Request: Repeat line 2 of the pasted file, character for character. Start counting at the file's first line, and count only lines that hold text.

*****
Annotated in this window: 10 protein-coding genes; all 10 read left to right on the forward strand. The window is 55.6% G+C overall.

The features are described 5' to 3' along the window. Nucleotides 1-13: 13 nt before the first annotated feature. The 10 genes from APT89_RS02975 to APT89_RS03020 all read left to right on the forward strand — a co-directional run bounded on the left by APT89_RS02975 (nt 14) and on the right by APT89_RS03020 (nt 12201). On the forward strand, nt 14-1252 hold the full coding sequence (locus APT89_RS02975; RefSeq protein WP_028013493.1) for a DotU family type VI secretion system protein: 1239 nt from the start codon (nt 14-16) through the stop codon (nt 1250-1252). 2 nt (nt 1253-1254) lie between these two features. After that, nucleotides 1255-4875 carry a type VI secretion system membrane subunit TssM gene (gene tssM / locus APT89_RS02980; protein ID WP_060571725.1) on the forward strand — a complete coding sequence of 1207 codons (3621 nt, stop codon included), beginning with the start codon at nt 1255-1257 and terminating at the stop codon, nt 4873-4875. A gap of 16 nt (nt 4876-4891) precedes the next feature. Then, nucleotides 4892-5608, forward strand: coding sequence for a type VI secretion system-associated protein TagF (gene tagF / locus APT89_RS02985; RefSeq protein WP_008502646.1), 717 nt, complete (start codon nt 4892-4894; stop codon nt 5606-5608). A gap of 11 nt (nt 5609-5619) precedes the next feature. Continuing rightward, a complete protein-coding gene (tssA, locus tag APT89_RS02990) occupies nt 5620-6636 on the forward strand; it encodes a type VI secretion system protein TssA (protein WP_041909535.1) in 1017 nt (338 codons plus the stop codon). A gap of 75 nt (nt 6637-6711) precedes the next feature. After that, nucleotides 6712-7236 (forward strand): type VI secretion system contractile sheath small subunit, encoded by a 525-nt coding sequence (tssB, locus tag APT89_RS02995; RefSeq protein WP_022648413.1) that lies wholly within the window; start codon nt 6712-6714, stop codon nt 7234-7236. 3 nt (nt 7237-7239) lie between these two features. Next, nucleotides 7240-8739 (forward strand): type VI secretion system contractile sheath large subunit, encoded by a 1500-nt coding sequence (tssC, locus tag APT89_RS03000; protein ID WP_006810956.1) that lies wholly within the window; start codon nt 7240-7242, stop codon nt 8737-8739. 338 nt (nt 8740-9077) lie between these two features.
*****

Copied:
The features are described 5' to 3' along the window. Nucleotides 1-13: 13 nt before the first annotated feature. The 10 genes from APT89_RS02975 to APT89_RS03020 all read left to right on the forward strand — a co-directional run bounded on the left by APT89_RS02975 (nt 14) and on the right by APT89_RS03020 (nt 12201). On the forward strand, nt 14-1252 hold the full coding sequence (locus APT89_RS02975; RefSeq protein WP_028013493.1) for a DotU family type VI secretion system protein: 1239 nt from the start codon (nt 14-16) through the stop codon (nt 1250-1252). 2 nt (nt 1253-1254) lie between these two features. After that, nucleotides 1255-4875 carry a type VI secretion system membrane subunit TssM gene (gene tssM / locus APT89_RS02980; protein ID WP_060571725.1) on the forward strand — a complete coding sequence of 1207 codons (3621 nt, stop codon included), beginning with the start codon at nt 1255-1257 and terminating at the stop codon, nt 4873-4875. A gap of 16 nt (nt 4876-4891) precedes the next feature. Then, nucleotides 4892-5608, forward strand: coding sequence for a type VI secretion system-associated protein TagF (gene tagF / locus APT89_RS02985; RefSeq protein WP_008502646.1), 717 nt, complete (start codon nt 4892-4894; stop codon nt 5606-5608). A gap of 11 nt (nt 5609-5619) precedes the next feature. Continuing rightward, a complete protein-coding gene (tssA, locus tag APT89_RS02990) occupies nt 5620-6636 on the forward strand; it encodes a type VI secretion system protein TssA (protein WP_041909535.1) in 1017 nt (338 codons plus the stop codon). A gap of 75 nt (nt 6637-6711) precedes the next feature. After that, nucleotides 6712-7236 (forward strand): type VI secretion system contractile sheath small subunit, encoded by a 525-nt coding sequence (tssB, locus tag APT89_RS02995; RefSeq protein WP_022648413.1) that lies wholly within the window; start codon nt 6712-6714, stop codon nt 7234-7236. 3 nt (nt 7237-7239) lie between these two features. Next, nucleotides 7240-8739 (forward strand): type VI secretion system contractile sheath large subunit, encoded by a 1500-nt coding sequence (tssC, locus tag APT89_RS03000; protein ID WP_006810956.1) that lies wholly within the window; start codon nt 7240-7242, stop codon nt 8737-8739. 338 nt (nt 8740-9077) lie between these two features.